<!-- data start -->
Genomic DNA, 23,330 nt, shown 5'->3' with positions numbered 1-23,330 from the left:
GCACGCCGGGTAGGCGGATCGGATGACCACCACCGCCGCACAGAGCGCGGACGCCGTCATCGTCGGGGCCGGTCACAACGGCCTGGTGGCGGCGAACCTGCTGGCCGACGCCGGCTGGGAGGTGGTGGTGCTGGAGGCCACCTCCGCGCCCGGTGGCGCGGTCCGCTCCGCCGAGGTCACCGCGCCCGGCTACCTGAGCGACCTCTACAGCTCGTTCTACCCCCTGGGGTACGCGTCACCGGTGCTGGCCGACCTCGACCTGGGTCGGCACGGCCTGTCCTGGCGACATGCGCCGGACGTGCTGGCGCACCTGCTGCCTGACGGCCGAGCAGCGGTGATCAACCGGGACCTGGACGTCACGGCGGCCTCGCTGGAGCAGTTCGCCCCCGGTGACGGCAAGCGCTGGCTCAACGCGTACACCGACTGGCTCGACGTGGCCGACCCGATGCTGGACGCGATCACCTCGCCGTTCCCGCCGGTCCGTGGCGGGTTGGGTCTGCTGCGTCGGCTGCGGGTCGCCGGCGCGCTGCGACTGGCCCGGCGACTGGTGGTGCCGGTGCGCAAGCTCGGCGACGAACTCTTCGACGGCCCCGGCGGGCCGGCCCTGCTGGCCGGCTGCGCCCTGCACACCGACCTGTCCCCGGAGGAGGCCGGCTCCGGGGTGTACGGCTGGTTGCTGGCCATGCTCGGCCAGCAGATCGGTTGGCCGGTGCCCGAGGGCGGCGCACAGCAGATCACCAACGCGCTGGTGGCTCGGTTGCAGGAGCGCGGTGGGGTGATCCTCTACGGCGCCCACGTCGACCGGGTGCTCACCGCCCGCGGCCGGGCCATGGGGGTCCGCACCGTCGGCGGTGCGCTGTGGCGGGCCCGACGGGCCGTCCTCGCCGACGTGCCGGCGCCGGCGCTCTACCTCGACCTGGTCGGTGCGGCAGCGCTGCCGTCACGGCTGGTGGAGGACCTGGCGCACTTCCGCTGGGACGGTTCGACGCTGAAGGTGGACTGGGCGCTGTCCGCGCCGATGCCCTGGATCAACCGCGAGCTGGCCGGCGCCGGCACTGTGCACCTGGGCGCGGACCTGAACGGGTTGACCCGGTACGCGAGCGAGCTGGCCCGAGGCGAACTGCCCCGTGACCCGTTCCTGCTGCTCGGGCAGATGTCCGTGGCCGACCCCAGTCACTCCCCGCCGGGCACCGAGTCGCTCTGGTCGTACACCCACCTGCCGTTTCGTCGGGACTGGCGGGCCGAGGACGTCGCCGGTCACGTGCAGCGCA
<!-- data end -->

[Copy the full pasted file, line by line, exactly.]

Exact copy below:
Genomic DNA, 23,330 nt, shown 5'->3' with positions numbered 1-23,330 from the left:
GCACGCCGGGTAGGCGGATCGGATGACCACCACCGCCGCACAGAGCGCGGACGCCGTCATCGTCGGGGCCGGTCACAACGGCCTGGTGGCGGCGAACCTGCTGGCCGACGCCGGCTGGGAGGTGGTGGTGCTGGAGGCCACCTCCGCGCCCGGTGGCGCGGTCCGCTCCGCCGAGGTCACCGCGCCCGGCTACCTGAGCGACCTCTACAGCTCGTTCTACCCCCTGGGGTACGCGTCACCGGTGCTGGCCGACCTCGACCTGGGTCGGCACGGCCTGTCCTGGCGACATGCGCCGGACGTGCTGGCGCACCTGCTGCCTGACGGCCGAGCAGCGGTGATCAACCGGGACCTGGACGTCACGGCGGCCTCGCTGGAGCAGTTCGCCCCCGGTGACGGCAAGCGCTGGCTCAACGCGTACACCGACTGGCTCGACGTGGCCGACCCGATGCTGGACGCGATCACCTCGCCGTTCCCGCCGGTCCGTGGCGGGTTGGGTCTGCTGCGTCGGCTGCGGGTCGCCGGCGCGCTGCGACTGGCCCGGCGACTGGTGGTGCCGGTGCGCAAGCTCGGCGACGAACTCTTCGACGGCCCCGGCGGGCCGGCCCTGCTGGCCGGCTGCGCCCTGCACACCGACCTGTCCCCGGAGGAGGCCGGCTCCGGGGTGTACGGCTGGTTGCTGGCCATGCTCGGCCAGCAGATCGGTTGGCCGGTGCCCGAGGGCGGCGCACAGCAGATCACCAACGCGCTGGTGGCTCGGTTGCAGGAGCGCGGTGGGGTGATCCTCTACGGCGCCCACGTCGACCGGGTGCTCACCGCCCGCGGCCGGGCCATGGGGGTCCGCACCGTCGGCGGTGCGCTGTGGCGGGCCCGACGGGCCGTCCTCGCCGACGTGCCGGCGCCGGCGCTCTACCTCGACCTGGTCGGTGCGGCAGCGCTGCCGTCACGGCTGGTGGAGGACCTGGCGCACTTCCGCTGGGACGGTTCGACGCTGAAGGTGGACTGGGCGCTGTCCGCGCCGATGCCCTGGATCAACCGCGAGCTGGCCGGCGCCGGCACTGTGCACCTGGGCGCGGACCTGAACGGGTTGACCCGGTACGCGAGCGAGCTGGCCCGAGGCGAACTGCCCCGTGACCCGTTCCTGCTGCTCGGGCAGATGTCCGTGGCCGACCCCAGTCACTCCCCGCCGGGCACCGAGTCGCTCTGGTCGTACACCCACCTGCCGTTTCGTCGGGACTGGCGGGCCGAGGACGTCGCCGGTCACGTGCAGCGCA